RBD has a high association with future development of alpha-synuclein neurodegenerative disorder. A meticulous patient history, corroborated by polysomnography, can help distinguish it from other diagnoses by the presence of increase in muscle tone in REM sleep. Safety measures for the patient at home should be instituted promptly along with pharmacotherapy, either melatonin or clonazepam, for symptomatic relief. A detailed history of psychiatric, neurobehavioral, and cognitive symptoms along with neurological examination and neuropsychological evaluation should be obtained and the patient observed longitudinally with yearly surveillance for evolution of a neurodegenerative disorder. This allows for early detection and management of symptoms that may have a significant impact on the quality of life for patients and their families.


  1. American Academy of Sleep Medicine. International Classification of Sleep Disorders. 3rd ed. Darien, IL: American Academy of Sleep Medicine; 2014.
  2. Boeve BF. REM sleep behavior disorder: updated review of the core features, the REM sleep behavior disorder-neurodegenerative disease association, evolving concepts, controversies, and future directions. Ann N Y Acad Sci. 2010;1184:15–54. doi:10.1111/j.1749-6632.2009.05115.x [CrossRef].
  3. Dauvilliers Y, Jennum P, Plazzi G. Rapid eye movement sleep behavior disorder and rapid eye movement sleep without atonia in narcolepsy. Sleep Med. 2013;14:775–781. doi:10.1016/j.sleep.2012.10.006 [CrossRef].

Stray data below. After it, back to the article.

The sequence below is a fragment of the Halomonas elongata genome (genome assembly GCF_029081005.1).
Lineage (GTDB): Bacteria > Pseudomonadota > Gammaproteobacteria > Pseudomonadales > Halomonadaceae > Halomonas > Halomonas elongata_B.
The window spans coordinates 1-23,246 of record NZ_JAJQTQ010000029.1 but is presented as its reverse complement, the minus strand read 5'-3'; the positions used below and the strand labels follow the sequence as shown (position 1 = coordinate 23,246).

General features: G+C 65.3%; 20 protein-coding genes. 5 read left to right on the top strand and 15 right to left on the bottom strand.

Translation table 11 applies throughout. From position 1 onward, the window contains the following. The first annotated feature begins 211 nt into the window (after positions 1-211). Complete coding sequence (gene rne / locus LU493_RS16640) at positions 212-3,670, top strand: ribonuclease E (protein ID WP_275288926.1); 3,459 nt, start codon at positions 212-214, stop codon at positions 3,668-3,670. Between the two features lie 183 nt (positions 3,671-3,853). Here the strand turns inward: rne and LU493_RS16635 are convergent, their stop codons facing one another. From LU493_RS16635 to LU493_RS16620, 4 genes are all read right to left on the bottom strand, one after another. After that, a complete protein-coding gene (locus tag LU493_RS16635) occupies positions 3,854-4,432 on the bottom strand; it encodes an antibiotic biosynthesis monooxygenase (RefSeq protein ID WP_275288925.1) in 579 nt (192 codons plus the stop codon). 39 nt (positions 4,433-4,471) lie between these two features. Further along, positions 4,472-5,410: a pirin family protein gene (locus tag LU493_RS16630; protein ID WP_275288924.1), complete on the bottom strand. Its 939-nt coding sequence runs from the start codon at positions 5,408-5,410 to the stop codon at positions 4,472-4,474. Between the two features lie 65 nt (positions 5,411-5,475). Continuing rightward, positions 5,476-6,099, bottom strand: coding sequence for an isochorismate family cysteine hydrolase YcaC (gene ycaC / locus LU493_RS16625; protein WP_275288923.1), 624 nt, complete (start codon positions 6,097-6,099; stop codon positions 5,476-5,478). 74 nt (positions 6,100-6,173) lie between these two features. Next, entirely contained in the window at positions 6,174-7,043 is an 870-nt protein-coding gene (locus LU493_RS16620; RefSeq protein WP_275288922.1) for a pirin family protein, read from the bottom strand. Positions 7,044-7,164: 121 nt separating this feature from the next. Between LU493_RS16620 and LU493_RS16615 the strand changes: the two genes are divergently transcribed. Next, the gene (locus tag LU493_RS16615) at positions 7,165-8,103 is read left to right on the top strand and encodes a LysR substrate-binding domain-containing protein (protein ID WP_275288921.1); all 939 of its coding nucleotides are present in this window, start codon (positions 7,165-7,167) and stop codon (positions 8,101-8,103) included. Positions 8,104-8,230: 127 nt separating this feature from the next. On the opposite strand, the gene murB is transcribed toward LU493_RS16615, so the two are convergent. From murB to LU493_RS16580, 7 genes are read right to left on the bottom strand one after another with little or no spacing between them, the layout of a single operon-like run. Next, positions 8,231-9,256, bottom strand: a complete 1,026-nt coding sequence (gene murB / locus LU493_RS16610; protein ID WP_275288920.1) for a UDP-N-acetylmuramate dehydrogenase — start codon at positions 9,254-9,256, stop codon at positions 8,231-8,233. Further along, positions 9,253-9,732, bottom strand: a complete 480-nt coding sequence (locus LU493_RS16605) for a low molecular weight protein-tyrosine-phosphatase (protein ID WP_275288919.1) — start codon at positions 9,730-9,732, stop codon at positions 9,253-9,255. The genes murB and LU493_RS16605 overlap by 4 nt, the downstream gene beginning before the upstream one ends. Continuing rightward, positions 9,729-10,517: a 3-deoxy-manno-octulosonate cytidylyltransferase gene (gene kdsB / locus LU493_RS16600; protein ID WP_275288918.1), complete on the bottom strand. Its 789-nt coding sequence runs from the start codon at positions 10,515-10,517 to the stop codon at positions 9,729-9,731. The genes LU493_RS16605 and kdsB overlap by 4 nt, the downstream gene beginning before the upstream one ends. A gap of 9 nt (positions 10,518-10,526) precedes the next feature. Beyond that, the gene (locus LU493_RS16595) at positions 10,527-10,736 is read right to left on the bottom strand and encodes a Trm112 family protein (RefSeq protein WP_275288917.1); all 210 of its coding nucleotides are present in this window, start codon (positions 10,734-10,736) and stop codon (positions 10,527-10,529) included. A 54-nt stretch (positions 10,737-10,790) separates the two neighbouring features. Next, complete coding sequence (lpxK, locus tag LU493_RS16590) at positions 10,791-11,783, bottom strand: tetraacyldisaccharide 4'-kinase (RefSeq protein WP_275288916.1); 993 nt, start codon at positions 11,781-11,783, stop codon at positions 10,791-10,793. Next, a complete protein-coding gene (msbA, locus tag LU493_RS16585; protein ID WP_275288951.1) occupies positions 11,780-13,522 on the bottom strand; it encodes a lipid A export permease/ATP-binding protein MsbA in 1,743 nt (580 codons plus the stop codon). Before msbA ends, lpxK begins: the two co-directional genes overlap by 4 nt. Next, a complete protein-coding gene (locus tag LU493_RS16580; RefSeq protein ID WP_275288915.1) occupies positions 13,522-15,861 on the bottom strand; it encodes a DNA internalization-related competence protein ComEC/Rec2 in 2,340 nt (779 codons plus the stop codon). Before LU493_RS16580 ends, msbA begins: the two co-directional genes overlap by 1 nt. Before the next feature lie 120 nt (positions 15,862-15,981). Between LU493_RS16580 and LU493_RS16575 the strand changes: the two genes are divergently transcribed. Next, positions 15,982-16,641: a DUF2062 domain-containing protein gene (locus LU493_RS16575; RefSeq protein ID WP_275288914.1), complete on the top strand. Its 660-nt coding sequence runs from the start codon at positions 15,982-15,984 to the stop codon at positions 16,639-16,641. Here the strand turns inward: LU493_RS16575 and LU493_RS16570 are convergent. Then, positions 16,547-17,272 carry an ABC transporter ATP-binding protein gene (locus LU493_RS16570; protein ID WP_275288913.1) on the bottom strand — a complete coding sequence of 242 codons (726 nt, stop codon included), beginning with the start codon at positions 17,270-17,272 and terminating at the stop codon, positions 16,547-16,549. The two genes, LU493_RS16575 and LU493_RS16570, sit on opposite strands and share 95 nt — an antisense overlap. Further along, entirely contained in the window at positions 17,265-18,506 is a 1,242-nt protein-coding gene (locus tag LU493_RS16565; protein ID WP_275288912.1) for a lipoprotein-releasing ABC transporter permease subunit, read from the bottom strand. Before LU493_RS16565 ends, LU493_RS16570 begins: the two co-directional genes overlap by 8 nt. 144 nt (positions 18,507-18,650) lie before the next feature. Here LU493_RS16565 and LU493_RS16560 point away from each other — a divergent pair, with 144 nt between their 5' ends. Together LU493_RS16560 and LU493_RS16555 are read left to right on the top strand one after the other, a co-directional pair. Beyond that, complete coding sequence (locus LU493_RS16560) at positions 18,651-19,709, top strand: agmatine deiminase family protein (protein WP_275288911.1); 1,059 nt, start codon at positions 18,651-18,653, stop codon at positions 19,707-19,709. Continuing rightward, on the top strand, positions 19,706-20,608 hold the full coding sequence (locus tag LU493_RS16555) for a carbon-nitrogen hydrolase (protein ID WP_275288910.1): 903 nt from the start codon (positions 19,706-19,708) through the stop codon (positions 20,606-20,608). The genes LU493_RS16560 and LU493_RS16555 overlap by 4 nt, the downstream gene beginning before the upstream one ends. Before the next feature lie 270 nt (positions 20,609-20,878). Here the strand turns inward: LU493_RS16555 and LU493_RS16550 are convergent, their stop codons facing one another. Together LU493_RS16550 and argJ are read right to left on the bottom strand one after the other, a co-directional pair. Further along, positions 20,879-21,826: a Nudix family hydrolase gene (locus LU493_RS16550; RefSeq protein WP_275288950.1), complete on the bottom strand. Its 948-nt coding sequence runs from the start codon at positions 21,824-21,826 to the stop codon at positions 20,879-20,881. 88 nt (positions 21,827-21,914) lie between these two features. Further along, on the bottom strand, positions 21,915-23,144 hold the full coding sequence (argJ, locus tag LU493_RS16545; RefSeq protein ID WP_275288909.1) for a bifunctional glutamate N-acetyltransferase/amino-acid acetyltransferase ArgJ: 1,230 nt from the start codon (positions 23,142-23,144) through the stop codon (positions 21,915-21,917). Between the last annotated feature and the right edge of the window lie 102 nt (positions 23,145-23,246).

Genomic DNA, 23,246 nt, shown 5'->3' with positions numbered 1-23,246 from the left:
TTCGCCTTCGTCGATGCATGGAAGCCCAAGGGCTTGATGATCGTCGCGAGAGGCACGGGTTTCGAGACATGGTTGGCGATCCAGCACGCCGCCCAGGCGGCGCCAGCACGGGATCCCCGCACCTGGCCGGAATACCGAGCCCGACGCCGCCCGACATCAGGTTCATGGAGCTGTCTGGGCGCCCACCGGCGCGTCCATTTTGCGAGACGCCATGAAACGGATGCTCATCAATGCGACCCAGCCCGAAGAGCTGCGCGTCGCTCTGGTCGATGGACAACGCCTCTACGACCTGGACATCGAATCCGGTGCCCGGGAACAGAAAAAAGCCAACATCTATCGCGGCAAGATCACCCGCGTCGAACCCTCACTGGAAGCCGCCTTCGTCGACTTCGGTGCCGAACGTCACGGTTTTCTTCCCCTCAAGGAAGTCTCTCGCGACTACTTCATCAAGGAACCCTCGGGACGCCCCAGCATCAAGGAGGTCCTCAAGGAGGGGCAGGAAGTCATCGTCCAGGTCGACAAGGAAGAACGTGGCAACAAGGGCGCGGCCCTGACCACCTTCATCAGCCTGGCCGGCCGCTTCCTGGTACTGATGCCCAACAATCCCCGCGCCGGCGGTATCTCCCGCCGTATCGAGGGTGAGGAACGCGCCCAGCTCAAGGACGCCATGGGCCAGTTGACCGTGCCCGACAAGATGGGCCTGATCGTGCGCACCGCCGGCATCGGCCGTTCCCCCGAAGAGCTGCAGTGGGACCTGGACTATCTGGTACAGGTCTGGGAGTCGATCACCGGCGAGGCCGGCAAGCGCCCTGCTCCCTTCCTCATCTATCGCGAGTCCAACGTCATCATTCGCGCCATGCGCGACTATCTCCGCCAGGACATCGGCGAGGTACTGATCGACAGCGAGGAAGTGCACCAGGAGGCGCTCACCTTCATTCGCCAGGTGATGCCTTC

4. Frauscher B, Gschliesser V, Brandauer E, et al. REM sleep behavior disorder in 703 sleep-disorder patients: the importance of eliciting a comprehensive sleep history. Sleep Med. 2010;11:167–171. doi:10.1016/j.sleep.2009.03.011 [CrossRef].
  5. Schenck CH, Boeve BF, Mahowald MW. Delayed emergence of a parkinsonian disorder or dementia in 81% of older males initially diagnosed with idiopathic REM sleep behavior disorder (RBD): 16 year updates on a previously reported series. Sleep Med. 2013;14:744–748. doi:10.1016/j.sleep.2012.10.009 [CrossRef].
  6. McKeith IG, Dickson DW, Lowe J, et al. Diagnosis and management of dementia with Lewy bodies: third report of the DLB Consortium. Neurology. 2005;65(12):1863–1872. doi:10.1212/01.wnl.0000187889.17253.b1 [CrossRef]
  7. Iranzo A, Santamaria J. Severe obstructive sleep apnea/hypopnea mimicking REM sleep behavior disorder. Sleep. 2005;28:203–206. doi:10.1093/sleep/28.2.203 [CrossRef]
  8. Irfan M, Howell MJ. Rapid eye movement sleep behavior disorder: overview and current perspective. Curr Sleep Med Rep. 2016;2(2):64–73. doi:10.1007/s40675-016-0038-z [CrossRef].

Diagnostic Criteria for Rapid Eye Movement Behavior Disorder


Repeated episodes of sleep-related vocalization and/complex motor behaviors


Behaviors are shown by PSG to occur during REM sleep, or based on clinical dream enactment, presumed to occur during REM sleep


PSG demonstrates REM sleep without atonia


Disturbance is not explained by another sleep disorder, mental disorder, medication use, or substance use


Rachel Ziegler, MD, is a Clinical Instructor, New York University Neurology Associates. Muna Irfan, MD, is an Assistant Professor, Department of Neurology, University of Minnesota; and the Site Director of Sleep Fellowship, Minnesota Regional Sleep Disorders Center, Hennepin County Medical Center.

Address correspondence to Rachel Ziegler, MD, New York University Neurology Associates, 240 East 38th Street #20, New York, NY 10016; email:

Disclosure: The authors have no relevant financial relationships to disclose.